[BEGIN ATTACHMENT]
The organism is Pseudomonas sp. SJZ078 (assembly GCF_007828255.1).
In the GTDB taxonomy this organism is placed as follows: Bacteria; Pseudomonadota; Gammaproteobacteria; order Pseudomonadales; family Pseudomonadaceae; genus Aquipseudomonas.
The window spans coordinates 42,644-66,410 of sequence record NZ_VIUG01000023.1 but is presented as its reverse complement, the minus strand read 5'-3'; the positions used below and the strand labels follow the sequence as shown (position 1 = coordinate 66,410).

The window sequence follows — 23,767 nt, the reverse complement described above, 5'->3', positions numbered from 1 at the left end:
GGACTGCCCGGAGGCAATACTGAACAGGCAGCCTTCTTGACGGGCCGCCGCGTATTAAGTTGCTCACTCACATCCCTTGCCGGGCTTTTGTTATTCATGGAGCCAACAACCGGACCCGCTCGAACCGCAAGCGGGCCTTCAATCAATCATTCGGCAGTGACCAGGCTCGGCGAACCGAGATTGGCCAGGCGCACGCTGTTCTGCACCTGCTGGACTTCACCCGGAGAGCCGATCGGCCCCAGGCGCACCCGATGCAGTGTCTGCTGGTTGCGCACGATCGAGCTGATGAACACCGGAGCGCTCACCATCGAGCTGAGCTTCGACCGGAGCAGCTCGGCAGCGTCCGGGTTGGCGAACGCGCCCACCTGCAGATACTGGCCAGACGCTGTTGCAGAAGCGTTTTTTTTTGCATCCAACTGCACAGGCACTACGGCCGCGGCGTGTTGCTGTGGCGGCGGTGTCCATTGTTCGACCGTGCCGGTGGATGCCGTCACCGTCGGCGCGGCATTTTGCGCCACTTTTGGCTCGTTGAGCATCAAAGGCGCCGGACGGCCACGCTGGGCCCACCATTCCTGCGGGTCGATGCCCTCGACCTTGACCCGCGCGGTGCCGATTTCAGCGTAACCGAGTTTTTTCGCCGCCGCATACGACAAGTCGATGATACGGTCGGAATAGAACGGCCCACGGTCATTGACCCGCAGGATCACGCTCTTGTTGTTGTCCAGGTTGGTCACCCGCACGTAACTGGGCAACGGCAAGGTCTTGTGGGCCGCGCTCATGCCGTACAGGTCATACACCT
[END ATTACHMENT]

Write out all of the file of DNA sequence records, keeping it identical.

The organism is Pseudomonas sp. SJZ078 (assembly GCF_007828255.1).
In the GTDB taxonomy this organism is placed as follows: Bacteria; Pseudomonadota; Gammaproteobacteria; order Pseudomonadales; family Pseudomonadaceae; genus Aquipseudomonas.
The window spans coordinates 42,644-66,410 of sequence record NZ_VIUG01000023.1 but is presented as its reverse complement, the minus strand read 5'-3'; the positions used below and the strand labels follow the sequence as shown (position 1 = coordinate 66,410).

The window sequence follows — 23,767 nt, the reverse complement described above, 5'->3', positions numbered from 1 at the left end:
GGACTGCCCGGAGGCAATACTGAACAGGCAGCCTTCTTGACGGGCCGCCGCGTATTAAGTTGCTCACTCACATCCCTTGCCGGGCTTTTGTTATTCATGGAGCCAACAACCGGACCCGCTCGAACCGCAAGCGGGCCTTCAATCAATCATTCGGCAGTGACCAGGCTCGGCGAACCGAGATTGGCCAGGCGCACGCTGTTCTGCACCTGCTGGACTTCACCCGGAGAGCCGATCGGCCCCAGGCGCACCCGATGCAGTGTCTGCTGGTTGCGCACGATCGAGCTGATGAACACCGGAGCGCTCACCATCGAGCTGAGCTTCGACCGGAGCAGCTCGGCAGCGTCCGGGTTGGCGAACGCGCCCACCTGCAGATACTGGCCAGACGCTGTTGCAGAAGCGTTTTTTTTTGCATCCAACTGCACAGGCACTACGGCCGCGGCGTGTTGCTGTGGCGGCGGTGTCCATTGTTCGACCGTGCCGGTGGATGCCGTCACCGTCGGCGCGGCATTTTGCGCCACTTTTGGCTCGTTGAGCATCAAAGGCGCCGGACGGCCACGCTGGGCCCACCATTCCTGCGGGTCGATGCCCTCGACCTTGACCCGCGCGGTGCCGATTTCAGCGTAACCGAGTTTTTTCGCCGCCGCATACGACAAGTCGATGATACGGTCGGAATAGAACGGCCCACGGTCATTGACCCGCAGGATCACGCTCTTGTTGTTGTCCAGGTTGGTCACCCGCACGTAACTGGGCAACGGCAAGGTCTTGTGGGCCGCGCTCATGCCGTACAGGTCATACACCT